The majority of the events we all as announcers work, have some sort of organized media area. Be it a scorers table or pressbox, there’s typically a place for us to set-up and feel official. What happens when you arrive to a location that doesn’t have anything set-up and you’re left fending for yourself? If
The majority of the events we all as announcers work, have some sort of organized media area. Be it a scorers table or pressbox, there’s typically a place for us to set-up and feel official. What happens when you arrive to a location that doesn’t have anything set-up and you’re left fending for yourself?
If you’re put into a situation where you might start announcing more events on your own and at venues that may or may not have cover, you need to consider bringing your own pressbox.
First, ask if the event will have a cover for you. If you don’t want to spend the money on a tent, there’s a good possibility that the event coordinator can arrange to have one for you. Make sure it can be staked to the ground or tied to a fence if there is wind. You will also want to invest in a chair of some kind rather than rely on what might be available.
Second, come prepared. Tents aren’t all that expensive anymore and you can get one for about $100-$150 from a warehouse store. You can get them with walls, screens, or any other accessories. You can also get battery-operated lanterns that put out a good amount of light and can be mounted from the inside of the tent to provide light when it gets dark. Make sure your tent can be staked to the ground and/or tied to a fence or other anchor in the event of wind. And be sure when driving stakes to put them in at different angles so if one gets pulled, the others don’t go with it.
Third, make sure you absolutely have cover. There are many instances from announcers to mobile DJs who have had equipment fried or melted because they kept their equipment in the sun without cover. Tents provide cover from the sun, but also rain, birds, tree sap and more. And you don’t need to be next to the tree to have something fall off it into your computer. The tents will also knock down some of the sun glare so you can see your screen to keep score, play music, etc.
Fourth, consider bringing your own fan. Fans can be as little as $5 so not bringing one doesn’t make sense. Make sure to keep fans blowing on the electronics. Moving air does not heat up as fast and will help to keep your equipment from overheating. When working with electronics, make sure ALL of your plugs are INSIDE the tent and completely covered. Whether it’s an electrical strip, or where that strip plugs into an extension cord.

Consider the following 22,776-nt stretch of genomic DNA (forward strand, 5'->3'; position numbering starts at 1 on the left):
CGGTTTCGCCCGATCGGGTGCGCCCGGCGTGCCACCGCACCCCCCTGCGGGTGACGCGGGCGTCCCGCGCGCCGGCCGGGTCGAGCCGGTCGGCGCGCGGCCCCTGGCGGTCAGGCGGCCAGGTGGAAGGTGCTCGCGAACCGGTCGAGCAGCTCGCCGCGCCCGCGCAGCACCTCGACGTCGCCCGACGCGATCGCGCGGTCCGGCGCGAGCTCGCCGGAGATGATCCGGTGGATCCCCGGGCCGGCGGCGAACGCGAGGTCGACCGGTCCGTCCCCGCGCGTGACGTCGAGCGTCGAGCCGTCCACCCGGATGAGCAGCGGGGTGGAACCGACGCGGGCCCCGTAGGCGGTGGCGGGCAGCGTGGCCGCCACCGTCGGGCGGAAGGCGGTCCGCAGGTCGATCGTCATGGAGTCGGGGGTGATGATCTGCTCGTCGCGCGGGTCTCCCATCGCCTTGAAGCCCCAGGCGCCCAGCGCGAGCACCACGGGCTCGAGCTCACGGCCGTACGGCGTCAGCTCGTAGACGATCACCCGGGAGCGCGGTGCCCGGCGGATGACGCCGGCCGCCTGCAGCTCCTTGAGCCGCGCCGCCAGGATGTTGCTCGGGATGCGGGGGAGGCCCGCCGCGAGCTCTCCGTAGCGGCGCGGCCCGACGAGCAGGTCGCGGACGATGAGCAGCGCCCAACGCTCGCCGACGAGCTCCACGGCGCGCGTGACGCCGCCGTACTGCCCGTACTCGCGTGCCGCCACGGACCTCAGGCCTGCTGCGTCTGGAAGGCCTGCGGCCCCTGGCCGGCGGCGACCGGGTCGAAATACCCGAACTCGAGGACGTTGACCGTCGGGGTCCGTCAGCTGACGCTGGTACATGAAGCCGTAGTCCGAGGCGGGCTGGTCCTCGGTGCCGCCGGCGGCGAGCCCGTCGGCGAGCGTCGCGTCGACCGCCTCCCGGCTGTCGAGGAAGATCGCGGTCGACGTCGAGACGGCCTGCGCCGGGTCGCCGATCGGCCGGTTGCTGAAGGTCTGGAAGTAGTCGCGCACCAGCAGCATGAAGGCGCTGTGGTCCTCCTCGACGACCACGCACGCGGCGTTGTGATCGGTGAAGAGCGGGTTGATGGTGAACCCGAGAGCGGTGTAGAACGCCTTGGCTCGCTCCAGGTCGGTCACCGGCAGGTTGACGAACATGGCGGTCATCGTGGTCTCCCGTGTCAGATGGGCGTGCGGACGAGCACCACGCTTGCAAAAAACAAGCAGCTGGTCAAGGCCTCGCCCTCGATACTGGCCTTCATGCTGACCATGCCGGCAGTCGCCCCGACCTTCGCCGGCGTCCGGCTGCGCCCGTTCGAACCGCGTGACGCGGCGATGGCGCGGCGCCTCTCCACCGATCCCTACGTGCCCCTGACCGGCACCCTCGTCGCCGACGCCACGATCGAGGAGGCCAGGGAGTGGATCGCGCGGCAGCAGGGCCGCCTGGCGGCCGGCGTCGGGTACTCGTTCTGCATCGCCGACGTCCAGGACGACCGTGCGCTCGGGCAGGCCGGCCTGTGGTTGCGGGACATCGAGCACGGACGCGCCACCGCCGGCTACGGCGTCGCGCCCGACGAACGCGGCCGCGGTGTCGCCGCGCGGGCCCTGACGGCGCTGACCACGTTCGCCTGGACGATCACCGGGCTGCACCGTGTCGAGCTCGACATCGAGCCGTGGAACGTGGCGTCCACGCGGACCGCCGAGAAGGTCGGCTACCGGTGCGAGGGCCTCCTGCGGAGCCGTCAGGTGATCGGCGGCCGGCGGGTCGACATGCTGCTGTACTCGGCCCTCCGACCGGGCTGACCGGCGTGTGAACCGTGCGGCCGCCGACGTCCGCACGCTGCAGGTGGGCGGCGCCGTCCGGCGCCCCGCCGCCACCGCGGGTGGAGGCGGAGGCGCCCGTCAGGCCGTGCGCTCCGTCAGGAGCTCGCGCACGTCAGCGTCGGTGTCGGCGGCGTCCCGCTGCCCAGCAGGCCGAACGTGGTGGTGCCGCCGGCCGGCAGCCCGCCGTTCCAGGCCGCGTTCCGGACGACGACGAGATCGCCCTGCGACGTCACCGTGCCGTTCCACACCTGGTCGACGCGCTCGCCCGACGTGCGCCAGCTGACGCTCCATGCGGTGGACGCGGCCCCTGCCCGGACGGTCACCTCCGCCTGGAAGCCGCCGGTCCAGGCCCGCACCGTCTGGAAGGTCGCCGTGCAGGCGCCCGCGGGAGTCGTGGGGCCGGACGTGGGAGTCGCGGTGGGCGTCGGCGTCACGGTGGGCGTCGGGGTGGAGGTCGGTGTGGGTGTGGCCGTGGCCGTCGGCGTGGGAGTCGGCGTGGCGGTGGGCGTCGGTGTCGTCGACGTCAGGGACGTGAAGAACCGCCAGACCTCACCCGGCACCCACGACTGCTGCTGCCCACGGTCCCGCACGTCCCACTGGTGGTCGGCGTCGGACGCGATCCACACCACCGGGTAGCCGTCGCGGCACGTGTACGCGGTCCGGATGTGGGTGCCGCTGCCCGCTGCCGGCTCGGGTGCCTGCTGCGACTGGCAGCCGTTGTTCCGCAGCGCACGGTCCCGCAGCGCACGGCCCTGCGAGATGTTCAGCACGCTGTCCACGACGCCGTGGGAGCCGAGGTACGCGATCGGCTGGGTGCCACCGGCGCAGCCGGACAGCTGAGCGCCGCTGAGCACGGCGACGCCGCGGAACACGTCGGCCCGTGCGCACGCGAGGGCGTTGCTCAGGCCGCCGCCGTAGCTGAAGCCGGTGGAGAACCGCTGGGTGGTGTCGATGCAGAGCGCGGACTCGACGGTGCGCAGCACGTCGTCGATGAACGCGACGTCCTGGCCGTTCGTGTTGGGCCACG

Fifth, plastic, plenty of it. Bring enough plastic trash bags to cover your equipment in the event of rain or other falling debris. Grocery bags can be used to cover plugs where two wires come together.
Sixth, be prepared to move the tent. There are times when the sun is coming up or going down that being directly under the tent provides you absolutely no coverage from the sun. You have to set yourself up so that you can move the tent, move your table, or put up walls to protect yourself and your equipment from the sun. In the first photo above, you can see the tent pole between the mixer and the computer.
When trying to figure out where you’re going to setup in relation to the tent location, factor where the sun is and where it will be. There have been times at college sports events where a cover is set-up and it does absolutely no good because the sun is setting in the eyes of those at the scorer’s table. The cover does nothing unless it rains.
A site visit may be important ahead of time. But always have something available to you. If you have the ability to get a tent, table and chairs, go for it. You can use them for more than just announcing sports, but other family gatherings and events. You can even put it up at your house and use it as a camping adventure for your kids. There’s all kinds of options available.
When choosing a tent, this is what we prefer:
- Dark top, it doesn’t allow as much light through so you can see your screen a lot easier than a lighter top. Some even have a UV rating which really cuts down on the rays coming through.
- Water resistant, should be straight forward
- Adjustable heights. There have been times I’ve lowered the tent on the front to the lowest setting, while the back was all the way to the ground. This provided the most coverage as I was set-up almost at the back. Plus it kind of feels like a space ship…and the reason I started calling my set-ups, “mission control”.
- Stakes and other anchors available. You should have at least two ways to keep the tent down. They’ll blow away easily if you don’t have them staked (at different angles at each foot), tied to a fence, or both.
- Ability to hang a light inside the tent. Try to reflect the light off the inner tent and down, rather than directly on your computer.
- Also consider the following:
- A fan
- A table
- A chair or two
- A small cooler…to put your feet up on
- Plastic and plastic bags